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Brits embrace "Dry January" after the festive excess

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Brits embrace "Dry January" after the festive excess
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Britain has long been notorious for its heavy drinking culture - even William Shakespeare made reference to it in some of his plays.

But come the new year and many Brits are decidng on which new year's resolutions to follow.

One that is increasing in popularity is "Dry January" a commitment to lay off the booze for 31 days after the liquid excesses of the festive season.

It's an opportunity for British men - and increasingly women - to improve their health by losing weight, regaining some energy and getting a better night's sleep.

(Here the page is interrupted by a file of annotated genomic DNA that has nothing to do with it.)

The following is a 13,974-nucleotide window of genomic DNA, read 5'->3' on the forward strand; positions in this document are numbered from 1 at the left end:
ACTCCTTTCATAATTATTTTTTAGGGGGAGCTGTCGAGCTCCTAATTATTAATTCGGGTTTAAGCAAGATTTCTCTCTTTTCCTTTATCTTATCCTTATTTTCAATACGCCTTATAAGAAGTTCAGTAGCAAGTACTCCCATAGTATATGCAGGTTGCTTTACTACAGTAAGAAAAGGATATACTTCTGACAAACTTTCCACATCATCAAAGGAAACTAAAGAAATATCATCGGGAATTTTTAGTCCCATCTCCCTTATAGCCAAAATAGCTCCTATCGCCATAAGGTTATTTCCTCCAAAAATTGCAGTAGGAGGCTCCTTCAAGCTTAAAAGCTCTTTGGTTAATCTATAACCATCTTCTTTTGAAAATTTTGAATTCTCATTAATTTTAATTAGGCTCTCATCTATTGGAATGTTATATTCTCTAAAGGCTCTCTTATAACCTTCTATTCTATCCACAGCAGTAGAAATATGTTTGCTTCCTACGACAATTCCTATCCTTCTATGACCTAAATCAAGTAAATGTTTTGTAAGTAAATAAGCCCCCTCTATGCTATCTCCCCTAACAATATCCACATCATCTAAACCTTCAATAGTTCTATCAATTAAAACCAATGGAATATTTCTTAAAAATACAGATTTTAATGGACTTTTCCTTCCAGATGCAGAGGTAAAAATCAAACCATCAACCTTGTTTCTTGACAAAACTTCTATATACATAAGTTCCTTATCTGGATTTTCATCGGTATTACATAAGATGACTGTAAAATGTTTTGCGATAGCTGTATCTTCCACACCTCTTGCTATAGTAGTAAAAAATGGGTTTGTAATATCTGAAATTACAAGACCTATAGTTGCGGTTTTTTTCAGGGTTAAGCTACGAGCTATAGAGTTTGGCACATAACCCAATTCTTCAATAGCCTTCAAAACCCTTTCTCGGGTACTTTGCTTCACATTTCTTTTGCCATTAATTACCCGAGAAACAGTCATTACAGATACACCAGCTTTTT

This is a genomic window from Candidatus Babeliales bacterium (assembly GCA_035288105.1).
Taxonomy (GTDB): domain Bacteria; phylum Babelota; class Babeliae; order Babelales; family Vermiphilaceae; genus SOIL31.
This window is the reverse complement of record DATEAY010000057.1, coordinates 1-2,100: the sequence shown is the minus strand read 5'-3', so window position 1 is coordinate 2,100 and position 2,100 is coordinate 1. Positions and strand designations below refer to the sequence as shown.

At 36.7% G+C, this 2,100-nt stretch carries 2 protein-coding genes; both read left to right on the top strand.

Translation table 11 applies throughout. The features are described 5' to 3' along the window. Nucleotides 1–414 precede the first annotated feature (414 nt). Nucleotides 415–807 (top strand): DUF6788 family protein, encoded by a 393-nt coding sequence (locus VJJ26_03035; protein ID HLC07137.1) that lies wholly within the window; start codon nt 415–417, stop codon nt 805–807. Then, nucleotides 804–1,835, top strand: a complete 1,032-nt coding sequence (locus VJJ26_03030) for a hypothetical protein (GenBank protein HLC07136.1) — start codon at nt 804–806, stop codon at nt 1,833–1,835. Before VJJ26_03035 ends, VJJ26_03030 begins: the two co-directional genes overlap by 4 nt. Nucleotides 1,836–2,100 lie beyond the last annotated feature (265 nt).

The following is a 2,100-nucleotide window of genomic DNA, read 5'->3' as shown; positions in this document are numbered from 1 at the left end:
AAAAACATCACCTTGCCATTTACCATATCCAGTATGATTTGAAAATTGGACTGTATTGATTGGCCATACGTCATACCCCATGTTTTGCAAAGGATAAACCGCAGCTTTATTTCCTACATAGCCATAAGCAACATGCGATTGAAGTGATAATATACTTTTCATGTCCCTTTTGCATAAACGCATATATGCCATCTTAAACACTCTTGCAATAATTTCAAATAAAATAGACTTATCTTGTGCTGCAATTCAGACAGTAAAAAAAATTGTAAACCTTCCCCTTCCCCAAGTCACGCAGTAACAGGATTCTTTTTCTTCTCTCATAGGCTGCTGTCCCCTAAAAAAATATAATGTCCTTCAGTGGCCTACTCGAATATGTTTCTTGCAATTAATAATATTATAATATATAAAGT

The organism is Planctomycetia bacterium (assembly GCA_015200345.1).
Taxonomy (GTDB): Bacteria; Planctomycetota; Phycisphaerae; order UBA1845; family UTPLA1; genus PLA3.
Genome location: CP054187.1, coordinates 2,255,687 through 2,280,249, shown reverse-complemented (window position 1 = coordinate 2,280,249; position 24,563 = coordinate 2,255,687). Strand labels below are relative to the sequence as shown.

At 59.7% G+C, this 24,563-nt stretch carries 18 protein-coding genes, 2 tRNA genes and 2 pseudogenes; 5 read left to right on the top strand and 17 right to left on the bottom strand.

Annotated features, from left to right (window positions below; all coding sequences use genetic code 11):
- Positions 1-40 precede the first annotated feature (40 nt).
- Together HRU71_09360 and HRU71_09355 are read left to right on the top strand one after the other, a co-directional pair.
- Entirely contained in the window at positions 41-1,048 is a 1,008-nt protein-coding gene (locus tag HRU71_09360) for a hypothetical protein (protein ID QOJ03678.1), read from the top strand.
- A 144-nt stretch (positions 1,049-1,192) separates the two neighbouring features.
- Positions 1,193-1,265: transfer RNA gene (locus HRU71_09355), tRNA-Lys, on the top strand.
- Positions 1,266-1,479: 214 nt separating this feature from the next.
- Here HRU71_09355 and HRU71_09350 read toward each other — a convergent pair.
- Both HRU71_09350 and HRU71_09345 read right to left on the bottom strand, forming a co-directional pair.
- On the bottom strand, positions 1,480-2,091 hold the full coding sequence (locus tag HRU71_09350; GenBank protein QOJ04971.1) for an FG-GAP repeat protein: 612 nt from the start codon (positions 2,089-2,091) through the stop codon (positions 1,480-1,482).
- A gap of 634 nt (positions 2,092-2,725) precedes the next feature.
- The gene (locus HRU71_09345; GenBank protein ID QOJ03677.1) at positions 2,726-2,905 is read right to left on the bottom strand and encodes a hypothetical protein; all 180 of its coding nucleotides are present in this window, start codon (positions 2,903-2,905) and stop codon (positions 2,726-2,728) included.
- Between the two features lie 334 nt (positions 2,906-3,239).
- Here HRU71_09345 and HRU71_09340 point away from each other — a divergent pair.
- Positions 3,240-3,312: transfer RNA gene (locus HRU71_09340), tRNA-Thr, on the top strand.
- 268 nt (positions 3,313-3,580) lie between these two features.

Drinking is carcinogenic and usually leads to a steady accumulation of fat in the liver if mis-used for prolonged periods. In some people this will progress to cause scarring and even liver failure after many years of alcohol abuse.

Dry January is also a chance for all drinkers to re-assess their relationship with alcohol and make sure they are in control of it, and not the other way around.

Over four million Britons are reported to have signed up to the challenge.

And for those newly converted to absteeming there are now "Dry July" and "Sober October" to embrace too.